Tuesday, June 5, 2012
In its ongoing campaign for same-sex marriage rights, the Mayors for Freedom to Marry Campaign has received the support from Pittsburgh Mayor Luke Ravenstahl.
Earlier today, Ravenstahl signed a statement asserting that he "proudly stand[s] in support of the freedom of same-sex couples to marry ... I look forward to working to build an America where all people can share in the love and commitment of marriage with the person with whom they share their life."
He discussed that pledge in an interview with City Paper this afternoon.
How did you come about this decision? Earlier in the year, a Post-Gazette article quoted your office as saying you did not support it.
This is actually a position I've had for some time. This isn't obviously an issue that crosses my desk on a daily basis. It is something that I believe. It is something I'm proud to now sign the Mayors for Marriage Equality, and join fellow mayors in the state and across the country in the effort. Hearts change, minds change. I had numerous discussions with members of my staff who are gay, friends who are gay, and as I said, hearts change and mind change, and mine has changed.
What have you heard from constituents on this? Have you been contacted about this previously?
Again, this is something I've felt for some time. I think the heightened awareness with the President's recent endorsement of same sex marriage is something I think perhaps brought it across my desk more so then before. We're focused on running the city, creating economic development opportunities. This isn't something normally that mayors deal with. I'd say the increased awareness and increased dialogue around the president's decision is when I was asked to formally sign on.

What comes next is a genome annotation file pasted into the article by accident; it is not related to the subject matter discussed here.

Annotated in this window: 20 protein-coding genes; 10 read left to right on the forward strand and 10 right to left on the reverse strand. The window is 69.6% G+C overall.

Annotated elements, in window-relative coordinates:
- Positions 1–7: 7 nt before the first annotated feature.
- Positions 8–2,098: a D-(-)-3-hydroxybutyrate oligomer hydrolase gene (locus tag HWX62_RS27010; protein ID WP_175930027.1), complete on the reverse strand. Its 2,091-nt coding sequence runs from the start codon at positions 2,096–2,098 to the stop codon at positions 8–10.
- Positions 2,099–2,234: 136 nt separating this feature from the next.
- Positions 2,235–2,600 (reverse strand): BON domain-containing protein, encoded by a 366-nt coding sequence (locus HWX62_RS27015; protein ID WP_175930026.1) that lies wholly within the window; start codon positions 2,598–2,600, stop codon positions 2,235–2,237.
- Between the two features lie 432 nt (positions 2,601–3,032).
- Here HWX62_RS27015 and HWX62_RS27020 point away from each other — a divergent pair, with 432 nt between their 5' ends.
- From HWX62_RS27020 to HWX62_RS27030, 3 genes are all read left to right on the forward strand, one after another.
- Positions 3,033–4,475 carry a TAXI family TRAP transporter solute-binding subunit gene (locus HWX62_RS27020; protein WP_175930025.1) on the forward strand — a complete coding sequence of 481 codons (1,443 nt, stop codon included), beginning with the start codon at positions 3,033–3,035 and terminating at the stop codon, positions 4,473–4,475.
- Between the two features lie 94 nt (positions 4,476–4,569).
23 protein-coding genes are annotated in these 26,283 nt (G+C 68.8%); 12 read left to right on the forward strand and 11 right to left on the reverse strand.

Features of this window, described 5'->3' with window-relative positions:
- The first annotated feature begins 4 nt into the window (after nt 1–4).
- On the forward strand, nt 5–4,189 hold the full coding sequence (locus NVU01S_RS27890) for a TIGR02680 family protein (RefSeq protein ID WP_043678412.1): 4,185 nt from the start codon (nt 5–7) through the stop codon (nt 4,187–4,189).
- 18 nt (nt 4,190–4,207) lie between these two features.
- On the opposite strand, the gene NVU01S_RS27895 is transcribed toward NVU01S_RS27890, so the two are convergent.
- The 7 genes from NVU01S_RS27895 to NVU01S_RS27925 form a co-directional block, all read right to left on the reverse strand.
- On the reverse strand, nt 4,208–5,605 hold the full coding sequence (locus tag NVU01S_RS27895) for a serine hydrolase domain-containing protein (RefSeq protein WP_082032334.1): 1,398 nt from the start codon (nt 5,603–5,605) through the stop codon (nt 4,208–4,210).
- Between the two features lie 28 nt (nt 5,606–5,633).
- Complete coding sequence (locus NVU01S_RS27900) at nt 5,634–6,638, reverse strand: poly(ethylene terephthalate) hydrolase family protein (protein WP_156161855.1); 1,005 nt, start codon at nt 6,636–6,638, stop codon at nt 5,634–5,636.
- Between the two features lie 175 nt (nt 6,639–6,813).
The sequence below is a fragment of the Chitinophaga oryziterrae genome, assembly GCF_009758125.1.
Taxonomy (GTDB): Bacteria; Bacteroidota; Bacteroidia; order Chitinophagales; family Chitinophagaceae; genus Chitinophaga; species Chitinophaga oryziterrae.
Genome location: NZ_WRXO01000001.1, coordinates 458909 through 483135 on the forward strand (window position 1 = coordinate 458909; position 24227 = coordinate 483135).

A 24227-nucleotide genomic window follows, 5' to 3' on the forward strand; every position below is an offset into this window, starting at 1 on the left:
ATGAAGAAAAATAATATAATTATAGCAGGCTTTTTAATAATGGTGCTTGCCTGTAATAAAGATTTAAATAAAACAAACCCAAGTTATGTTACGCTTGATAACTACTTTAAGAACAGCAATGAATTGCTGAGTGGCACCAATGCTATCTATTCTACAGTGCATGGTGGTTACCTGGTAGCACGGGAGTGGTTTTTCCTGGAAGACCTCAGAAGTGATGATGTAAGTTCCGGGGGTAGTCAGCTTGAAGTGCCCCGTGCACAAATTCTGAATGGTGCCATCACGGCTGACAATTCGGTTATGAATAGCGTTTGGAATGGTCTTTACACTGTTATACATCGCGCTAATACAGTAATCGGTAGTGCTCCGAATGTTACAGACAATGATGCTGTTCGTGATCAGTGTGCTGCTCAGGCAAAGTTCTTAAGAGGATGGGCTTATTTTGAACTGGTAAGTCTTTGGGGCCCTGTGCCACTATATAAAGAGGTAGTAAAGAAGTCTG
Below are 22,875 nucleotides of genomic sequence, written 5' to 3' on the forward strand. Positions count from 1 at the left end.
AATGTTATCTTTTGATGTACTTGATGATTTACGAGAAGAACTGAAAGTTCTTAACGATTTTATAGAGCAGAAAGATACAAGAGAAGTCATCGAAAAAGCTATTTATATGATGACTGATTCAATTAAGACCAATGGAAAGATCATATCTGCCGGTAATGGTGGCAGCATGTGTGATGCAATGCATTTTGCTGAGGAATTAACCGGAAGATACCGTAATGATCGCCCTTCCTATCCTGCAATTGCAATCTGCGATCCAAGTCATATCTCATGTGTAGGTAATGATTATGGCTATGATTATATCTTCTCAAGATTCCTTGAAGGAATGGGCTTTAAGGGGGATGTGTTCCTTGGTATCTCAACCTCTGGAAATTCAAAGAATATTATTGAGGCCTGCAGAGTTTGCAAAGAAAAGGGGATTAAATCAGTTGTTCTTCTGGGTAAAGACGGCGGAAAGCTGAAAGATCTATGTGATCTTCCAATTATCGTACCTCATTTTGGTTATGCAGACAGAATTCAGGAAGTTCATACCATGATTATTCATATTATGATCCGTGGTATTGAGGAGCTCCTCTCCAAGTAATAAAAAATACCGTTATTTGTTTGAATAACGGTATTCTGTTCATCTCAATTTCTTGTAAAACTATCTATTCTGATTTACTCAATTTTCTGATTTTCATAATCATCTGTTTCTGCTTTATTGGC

Who asked you to sign on?
There were constituents, some people would send emails. I know my LGBT task force has you know, communicated to me their interest in me signing onto the pledge. When I go the meetings, this is one of the issues that we've talked about … [T]his is a position that I've taken and I thought it was important to communicate that to the residents of the city.
In PA, same-sex marriage is illegal already. Is there anything advocacy-wise you're planning on doing or supporting legislatively?
Not necessarily from a legislative standpoint -- you know, signing on was a personal decision that I made. Obviously when I'm asked, I'll voice my support, but in the short term we don't have any plans for any local legislative action. Throughout the course of time … we'll see if anything is appropriate but at this time there are no plans for anything other than signing the pledge.
It's a divisive issue in the political realm; what backlash do you expect from this?
It's a personal decision, not a political one. Some folks will agree, others will disagree. I felt it was appropriate to state my personal opinion. I didn't consider the political ramifications. It's something I felt I had to do.
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